There are some articles that capture every aspect of your attention and some that you just skim without hesitation. The NY Times did a piece on Rihanna and it was probably the most revealing interview that she has done in a long time.

I would advise you to read the whole thing because I know you will not be dissapointed but here I wanted to share two of the answers she gave that moved me the most.

How she felt about race as it affects how people perceive her

‘You know, when I started to experience the difference — or even have my race be highlighted — it was mostly when I would do business deals.’’ Business deals. Meaning that everyone’s cool with a young black woman singing, dancing, partying and looking hot, but that when it comes time to negotiate, to broker a deal, she is suddenly made aware of her blackness. ‘‘And, you know, that never ends, by the way. It’s still a thing. And it’s the thing that makes me want to prove people wrong. It almost excites me; I know what they’re expecting and I can’t wait to show them that I’m here to exceed those expectations.’’ She sounded like a young black professional trying to make it in the corporate world, and I guessed she was — just on a very different scale.

‘‘But I have to bear in mind,’’ she continued, looking right at the voice recorder, ‘‘that those people are judging you because you’re packaged a certain way — they’ve been programmed to think a black man in a hoodie means grab your purse a little tighter. For me, it comes down to smaller issues, scenarios in which people can assume something of me without knowing me, just by my packaging.’’

And how she felt about being single and men at the moment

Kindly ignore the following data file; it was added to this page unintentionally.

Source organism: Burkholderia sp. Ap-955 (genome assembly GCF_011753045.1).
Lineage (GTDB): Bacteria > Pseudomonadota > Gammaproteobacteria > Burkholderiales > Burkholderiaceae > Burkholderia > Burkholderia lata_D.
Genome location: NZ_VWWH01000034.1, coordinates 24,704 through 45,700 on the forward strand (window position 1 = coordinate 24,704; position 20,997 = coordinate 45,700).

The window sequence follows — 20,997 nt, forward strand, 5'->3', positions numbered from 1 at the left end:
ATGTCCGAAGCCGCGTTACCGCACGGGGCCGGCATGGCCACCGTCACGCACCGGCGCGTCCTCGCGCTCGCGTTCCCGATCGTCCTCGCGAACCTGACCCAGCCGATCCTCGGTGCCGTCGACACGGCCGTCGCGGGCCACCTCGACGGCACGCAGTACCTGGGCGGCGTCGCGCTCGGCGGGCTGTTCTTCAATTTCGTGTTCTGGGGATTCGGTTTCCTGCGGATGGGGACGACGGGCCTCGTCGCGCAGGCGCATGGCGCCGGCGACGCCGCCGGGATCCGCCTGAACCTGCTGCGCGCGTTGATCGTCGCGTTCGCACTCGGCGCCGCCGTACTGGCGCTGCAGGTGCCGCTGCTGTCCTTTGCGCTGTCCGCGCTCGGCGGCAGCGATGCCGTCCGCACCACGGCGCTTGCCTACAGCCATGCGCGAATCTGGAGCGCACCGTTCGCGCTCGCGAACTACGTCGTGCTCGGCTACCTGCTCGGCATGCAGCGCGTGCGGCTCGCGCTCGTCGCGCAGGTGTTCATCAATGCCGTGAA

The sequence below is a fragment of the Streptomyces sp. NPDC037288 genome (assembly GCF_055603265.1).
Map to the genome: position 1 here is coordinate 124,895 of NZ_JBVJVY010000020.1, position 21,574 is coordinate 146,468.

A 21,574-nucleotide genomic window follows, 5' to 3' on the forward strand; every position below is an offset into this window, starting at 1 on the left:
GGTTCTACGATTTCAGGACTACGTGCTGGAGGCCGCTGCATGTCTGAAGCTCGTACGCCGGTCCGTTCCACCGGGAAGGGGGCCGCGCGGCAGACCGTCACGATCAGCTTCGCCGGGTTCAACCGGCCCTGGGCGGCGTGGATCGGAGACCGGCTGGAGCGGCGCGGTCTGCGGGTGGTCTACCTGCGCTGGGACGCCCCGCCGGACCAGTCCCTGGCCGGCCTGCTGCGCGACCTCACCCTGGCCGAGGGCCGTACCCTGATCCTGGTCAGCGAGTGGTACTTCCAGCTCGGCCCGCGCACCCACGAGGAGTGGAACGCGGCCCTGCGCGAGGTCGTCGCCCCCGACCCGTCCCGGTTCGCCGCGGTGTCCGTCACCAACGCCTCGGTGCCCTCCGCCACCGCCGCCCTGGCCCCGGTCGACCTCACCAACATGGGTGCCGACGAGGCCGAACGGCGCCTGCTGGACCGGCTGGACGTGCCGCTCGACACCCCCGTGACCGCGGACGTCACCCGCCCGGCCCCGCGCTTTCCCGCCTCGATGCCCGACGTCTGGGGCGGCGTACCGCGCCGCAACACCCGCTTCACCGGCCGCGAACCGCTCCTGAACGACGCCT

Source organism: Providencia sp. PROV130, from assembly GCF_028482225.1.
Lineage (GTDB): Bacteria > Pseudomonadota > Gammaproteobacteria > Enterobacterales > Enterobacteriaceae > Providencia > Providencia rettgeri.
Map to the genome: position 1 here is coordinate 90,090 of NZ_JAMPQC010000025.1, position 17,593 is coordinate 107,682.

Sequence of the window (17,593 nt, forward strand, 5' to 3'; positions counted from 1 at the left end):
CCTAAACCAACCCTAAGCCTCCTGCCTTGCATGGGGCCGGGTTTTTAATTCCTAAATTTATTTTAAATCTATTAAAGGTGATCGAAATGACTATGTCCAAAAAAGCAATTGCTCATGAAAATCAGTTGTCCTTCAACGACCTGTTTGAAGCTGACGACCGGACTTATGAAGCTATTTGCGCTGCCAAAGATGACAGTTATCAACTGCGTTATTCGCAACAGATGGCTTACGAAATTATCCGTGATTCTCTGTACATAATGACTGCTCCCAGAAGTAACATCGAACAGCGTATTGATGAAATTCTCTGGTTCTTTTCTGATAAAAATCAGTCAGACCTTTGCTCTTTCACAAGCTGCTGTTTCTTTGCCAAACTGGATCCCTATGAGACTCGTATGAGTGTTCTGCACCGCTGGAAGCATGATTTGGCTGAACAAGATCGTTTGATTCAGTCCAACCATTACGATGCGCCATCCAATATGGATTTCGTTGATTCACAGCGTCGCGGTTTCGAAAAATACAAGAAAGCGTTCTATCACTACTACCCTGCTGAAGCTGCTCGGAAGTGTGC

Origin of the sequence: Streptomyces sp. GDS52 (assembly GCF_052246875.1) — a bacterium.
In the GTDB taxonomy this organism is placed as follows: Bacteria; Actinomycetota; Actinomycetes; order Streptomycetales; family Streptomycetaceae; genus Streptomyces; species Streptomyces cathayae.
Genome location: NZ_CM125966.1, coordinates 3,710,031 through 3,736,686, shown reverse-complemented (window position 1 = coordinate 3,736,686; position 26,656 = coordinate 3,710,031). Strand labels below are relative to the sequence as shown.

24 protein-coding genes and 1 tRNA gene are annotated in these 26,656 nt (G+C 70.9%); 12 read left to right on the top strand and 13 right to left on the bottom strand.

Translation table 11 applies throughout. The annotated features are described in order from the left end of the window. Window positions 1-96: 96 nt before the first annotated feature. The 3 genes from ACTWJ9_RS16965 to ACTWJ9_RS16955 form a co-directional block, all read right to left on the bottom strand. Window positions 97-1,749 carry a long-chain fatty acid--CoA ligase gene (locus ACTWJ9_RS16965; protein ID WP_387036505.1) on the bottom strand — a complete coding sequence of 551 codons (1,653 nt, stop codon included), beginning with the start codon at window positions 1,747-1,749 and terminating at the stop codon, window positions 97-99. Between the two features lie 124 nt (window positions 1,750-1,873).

‘Guys need attention,’’ she explained. ‘‘They need that nourishment, that little stroke of the ego that gets them by every now and then. I’ll give it to my family, I’ll give it to my work — but I will not give it to a man right now.’’

I said that it took me a long time to find a guy who wasn’t threatened by my power, and Rihanna quietly replied, ‘‘I’m still in that time.’’

Looking at her, I was reminded that thousands of people search ‘‘Rihanna’s eyes’’ every year. And there they were: a pair of dizzying hazel-green starbursts. I took another gulp of wine. ‘‘What turns you on?’’

She thought about it seriously, running her fingers through her golden lion’s mane. ‘‘I’m turned on by guys who are cultured. That’ll keep me intrigued. They don’t have to have a single degree, but they should speak other languages or know things about other parts of the world or history or certain artists or musicians. I like to be taught.

The writer said she fell in love with her and that they had a connection, read the entire piece here to see why.

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